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The Unbearable Lightness of BC-ing

 The move from Traditional to Adaptive Business Continuity (BC) may be uncomfortable for a number of reasons, but perhaps the most uncomfortable change concerns the general elimination of documentation as a deliverable.

Traditional BC centers almost entirely around documentation. The practitioner begins by obtaining full executive approval, then creates the BC policy document, “the key document that sets out the purpose, context, scope, and governance of the business continuity programme” (BCI GPG p.14). The practitioner then generates an RA, and, from one to four types of BIAs (ibid p.38). The center of the Traditional BC universe is the plan. The job of the BC practitioner is to create the plan, make sure everyone is familiar with the plan, and then update the plan on a regular basis. Tests are then conducted to validate “that the plans are current, accurate, effective, and complete” (ibid p.87). All these documentation activities most likely take place for every department (or process!) within the organization, thus resulting in mounds of proverbial “shelfware.”

In stark contrast, the Adaptive BC approach focuses on recovery capabilities.

The purpose of the Adaptive BC professional is the continuous improvement of recovery capabilities.

We are not planning to plan; we are preparing to recover. Our craft ought not be be founded on our technical writing skills and Excel proficiencies, but on finding and implementing innovative solutions for organizational continuity.

What are the capabilities that set the foundation of an Adaptive BC approach? At the summary level, they are the resources (things), procedures (actions), and competencies (personal fortitude) needed to recover services. Anything you do to enhance these capabilities enhances the organization’s recoverability. Setting up an off-site check printer, helping folks think through workaround options, and allowing staff to practice an off-hour relocation are all ways to improve capabilities — and none of these improvements involve documentation.

Here, then, we encounter a potentially uncomfortable situation: If documents are not our main work products, what are?

Capability improvements are our main deliverables. But then how do we demonstrate the value of our work?

  1. Measure improvements. Resources, procedures, and competencies can be measured. Set a “no-fault” baseline, work in short iterations to improve capabilities, measure the improvements, then report to leadership.
  2. Use dashboards. Roll-up your measurements into summary dashboards. Indicate improvements as well as gaps for remediation. Call out cost-savings and efficiencies. Use the dashboard as a heat-map and establish a roadmap for the next iteration of work.
  3. Tell stories. Create narratives about the improvements you have made — how they enhance daily productivity, further protect assets, build working relationships, and contribute to the overall mission of the organization.
  4. Deliver value. Every time you meet with participants, you must deliver some value to them within a context of BC. Whether your are helping them protect their bonuses, obtain additional equipment, enhance their flexibility, or just ensuring they have jobs to return to following an incident, the move away from documentation allows for a renewed focus on the actual people involved in potential recovery efforts.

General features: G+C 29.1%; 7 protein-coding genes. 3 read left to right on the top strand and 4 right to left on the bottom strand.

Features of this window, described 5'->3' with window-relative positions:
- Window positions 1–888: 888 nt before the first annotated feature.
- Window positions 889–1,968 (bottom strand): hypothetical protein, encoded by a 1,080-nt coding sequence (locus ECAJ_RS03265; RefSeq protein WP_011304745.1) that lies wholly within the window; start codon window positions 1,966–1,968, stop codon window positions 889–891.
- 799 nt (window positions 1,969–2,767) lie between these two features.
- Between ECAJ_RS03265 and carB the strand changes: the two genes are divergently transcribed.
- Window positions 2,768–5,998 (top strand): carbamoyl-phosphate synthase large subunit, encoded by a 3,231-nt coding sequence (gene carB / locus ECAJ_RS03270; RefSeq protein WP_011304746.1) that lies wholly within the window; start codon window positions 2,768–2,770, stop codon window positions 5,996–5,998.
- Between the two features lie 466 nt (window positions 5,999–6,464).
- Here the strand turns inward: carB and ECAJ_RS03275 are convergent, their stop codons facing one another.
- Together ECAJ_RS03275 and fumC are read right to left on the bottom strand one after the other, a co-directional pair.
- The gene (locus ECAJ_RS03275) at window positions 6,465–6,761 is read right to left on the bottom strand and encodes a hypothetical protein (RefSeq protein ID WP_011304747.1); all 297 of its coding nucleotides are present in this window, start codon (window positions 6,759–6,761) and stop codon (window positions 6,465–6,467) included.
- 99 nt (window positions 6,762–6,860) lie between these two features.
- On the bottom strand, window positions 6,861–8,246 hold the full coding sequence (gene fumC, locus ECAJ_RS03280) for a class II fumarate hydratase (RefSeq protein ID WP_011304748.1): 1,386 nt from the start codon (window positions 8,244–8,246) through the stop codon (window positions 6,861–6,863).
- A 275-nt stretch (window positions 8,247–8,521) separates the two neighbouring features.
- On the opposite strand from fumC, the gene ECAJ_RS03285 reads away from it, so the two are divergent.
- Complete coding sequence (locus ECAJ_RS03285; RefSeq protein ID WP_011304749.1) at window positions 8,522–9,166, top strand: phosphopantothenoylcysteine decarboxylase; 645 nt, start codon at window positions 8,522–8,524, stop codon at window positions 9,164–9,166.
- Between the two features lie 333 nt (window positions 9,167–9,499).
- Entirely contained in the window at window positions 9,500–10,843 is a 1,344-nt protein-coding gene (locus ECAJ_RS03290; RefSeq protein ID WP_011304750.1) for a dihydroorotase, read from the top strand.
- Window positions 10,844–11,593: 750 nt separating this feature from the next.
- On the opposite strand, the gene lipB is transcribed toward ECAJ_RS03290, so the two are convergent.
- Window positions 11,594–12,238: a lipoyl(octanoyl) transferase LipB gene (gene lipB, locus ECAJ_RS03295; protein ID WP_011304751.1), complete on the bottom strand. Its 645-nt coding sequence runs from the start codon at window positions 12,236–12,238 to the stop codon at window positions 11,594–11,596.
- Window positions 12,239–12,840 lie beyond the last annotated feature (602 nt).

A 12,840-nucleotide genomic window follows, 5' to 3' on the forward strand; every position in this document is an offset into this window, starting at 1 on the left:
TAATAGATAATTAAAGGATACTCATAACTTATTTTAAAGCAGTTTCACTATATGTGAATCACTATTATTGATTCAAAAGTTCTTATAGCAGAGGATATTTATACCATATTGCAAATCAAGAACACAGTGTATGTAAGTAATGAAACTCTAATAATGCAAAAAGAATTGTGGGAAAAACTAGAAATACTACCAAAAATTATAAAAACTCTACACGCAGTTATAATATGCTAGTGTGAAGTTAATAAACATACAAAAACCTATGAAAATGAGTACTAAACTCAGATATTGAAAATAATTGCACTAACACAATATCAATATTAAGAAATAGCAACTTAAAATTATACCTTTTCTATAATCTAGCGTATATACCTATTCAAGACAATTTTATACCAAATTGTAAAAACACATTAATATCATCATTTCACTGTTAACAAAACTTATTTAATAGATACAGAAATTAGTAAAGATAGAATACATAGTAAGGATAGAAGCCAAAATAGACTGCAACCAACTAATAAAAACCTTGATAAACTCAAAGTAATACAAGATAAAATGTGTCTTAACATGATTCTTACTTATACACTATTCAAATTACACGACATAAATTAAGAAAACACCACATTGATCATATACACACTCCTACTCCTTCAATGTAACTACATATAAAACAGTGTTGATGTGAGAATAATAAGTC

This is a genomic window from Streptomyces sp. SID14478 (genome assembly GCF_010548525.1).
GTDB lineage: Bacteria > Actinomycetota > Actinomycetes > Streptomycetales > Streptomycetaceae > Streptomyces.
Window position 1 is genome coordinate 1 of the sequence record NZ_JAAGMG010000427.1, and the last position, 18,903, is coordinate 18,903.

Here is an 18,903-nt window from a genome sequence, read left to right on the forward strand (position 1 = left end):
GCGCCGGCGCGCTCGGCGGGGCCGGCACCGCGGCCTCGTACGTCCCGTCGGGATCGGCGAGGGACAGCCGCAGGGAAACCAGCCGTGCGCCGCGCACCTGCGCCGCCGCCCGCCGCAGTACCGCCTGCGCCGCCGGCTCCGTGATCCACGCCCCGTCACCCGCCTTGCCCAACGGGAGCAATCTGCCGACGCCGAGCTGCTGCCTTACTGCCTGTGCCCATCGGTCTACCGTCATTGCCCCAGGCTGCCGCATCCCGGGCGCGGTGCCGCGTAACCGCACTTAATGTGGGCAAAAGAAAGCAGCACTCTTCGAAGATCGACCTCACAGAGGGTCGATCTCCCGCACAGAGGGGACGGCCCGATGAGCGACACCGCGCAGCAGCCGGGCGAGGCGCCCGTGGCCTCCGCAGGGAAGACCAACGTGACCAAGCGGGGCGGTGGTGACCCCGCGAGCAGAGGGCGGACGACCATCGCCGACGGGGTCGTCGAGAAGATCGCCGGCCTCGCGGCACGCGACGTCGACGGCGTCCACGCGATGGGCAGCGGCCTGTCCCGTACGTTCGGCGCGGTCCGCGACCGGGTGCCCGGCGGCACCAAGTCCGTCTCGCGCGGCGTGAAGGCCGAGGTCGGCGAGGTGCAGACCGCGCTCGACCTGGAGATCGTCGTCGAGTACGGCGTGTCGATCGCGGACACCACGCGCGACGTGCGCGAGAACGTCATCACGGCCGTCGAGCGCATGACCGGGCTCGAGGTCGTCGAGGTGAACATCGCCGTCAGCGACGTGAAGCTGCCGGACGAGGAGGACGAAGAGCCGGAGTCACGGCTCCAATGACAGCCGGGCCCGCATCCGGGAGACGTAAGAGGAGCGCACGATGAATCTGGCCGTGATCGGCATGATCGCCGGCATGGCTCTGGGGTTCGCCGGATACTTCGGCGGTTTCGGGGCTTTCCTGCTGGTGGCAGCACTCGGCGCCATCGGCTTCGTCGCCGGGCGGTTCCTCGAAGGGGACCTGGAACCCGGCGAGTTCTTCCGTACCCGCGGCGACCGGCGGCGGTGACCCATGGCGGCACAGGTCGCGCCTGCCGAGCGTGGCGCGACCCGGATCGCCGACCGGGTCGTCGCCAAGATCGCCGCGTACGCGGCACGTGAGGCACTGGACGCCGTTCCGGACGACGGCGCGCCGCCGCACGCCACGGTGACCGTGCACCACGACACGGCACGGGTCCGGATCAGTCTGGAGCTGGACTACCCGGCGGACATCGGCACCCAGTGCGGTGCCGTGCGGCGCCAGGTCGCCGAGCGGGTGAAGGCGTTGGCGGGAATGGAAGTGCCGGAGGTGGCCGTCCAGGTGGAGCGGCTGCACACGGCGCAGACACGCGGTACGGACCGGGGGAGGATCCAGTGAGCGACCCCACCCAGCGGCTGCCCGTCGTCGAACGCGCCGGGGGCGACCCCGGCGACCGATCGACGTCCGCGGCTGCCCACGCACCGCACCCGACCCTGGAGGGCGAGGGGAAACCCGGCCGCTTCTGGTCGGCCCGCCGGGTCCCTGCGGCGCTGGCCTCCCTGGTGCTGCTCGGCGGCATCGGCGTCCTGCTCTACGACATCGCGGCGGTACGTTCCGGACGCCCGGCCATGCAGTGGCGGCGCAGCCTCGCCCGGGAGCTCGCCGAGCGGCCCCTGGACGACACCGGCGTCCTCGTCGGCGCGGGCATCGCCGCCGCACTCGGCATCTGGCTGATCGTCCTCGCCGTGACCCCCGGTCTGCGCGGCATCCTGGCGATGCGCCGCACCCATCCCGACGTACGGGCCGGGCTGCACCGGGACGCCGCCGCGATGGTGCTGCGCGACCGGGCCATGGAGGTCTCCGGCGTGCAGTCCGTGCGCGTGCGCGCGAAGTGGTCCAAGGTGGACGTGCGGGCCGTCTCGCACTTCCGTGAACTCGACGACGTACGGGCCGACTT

5. Rely on word of mouth. If you are truly Adaptive in your BC approach, word will get around that you are easy to work with, engaging in your meetings, and helpful to real people in real departments. These stories, your reputation, and your growing relationships will be a strong indication of the value your work brings to the organization.
  6. Help your executives sleep. Find out what worries them, and address it to the best of your program’s ability. Protect them from potential litigation, reputational damage, contractual penalties, and compliance fines.
  7. Win contracts and customers. Armed with data, stories, and reputation, use it to your advantage to secure additional business. Have potential customers take part in a preparedness session. Up the ante’ against competitors by making the contractual BC clauses more stringent in ways that only your organization can meet.
  8. Outperform the competition. If a significant incident actually occurs, your program’s focus on capabilities should allow your organization to recover faster than others. This gives you an opportunity to at least show comparative value of your efforts, if not actually capture additional (quantifiable) market share.

A near-document-free BC program may take some getting used to. You will likely have to carefully set and manage leadership’s expectations. And you may feel that you are producing less.

Yet the elimination of documentation leads to the freedom for innovation. No longer constrained by the need to create documentation at every turn, the Adaptive BC practitioner can focus on creative ways to parter with participants to improve capabilities and provide value to the organization. There may be a certain lightness to the practitioner’s new approach, but hopefully a lightness that will make the work worth doing again.

Dr. David Lindstedt is the founder of Adaptive BC Solutions and co-author of Adaptive Business Continuity.

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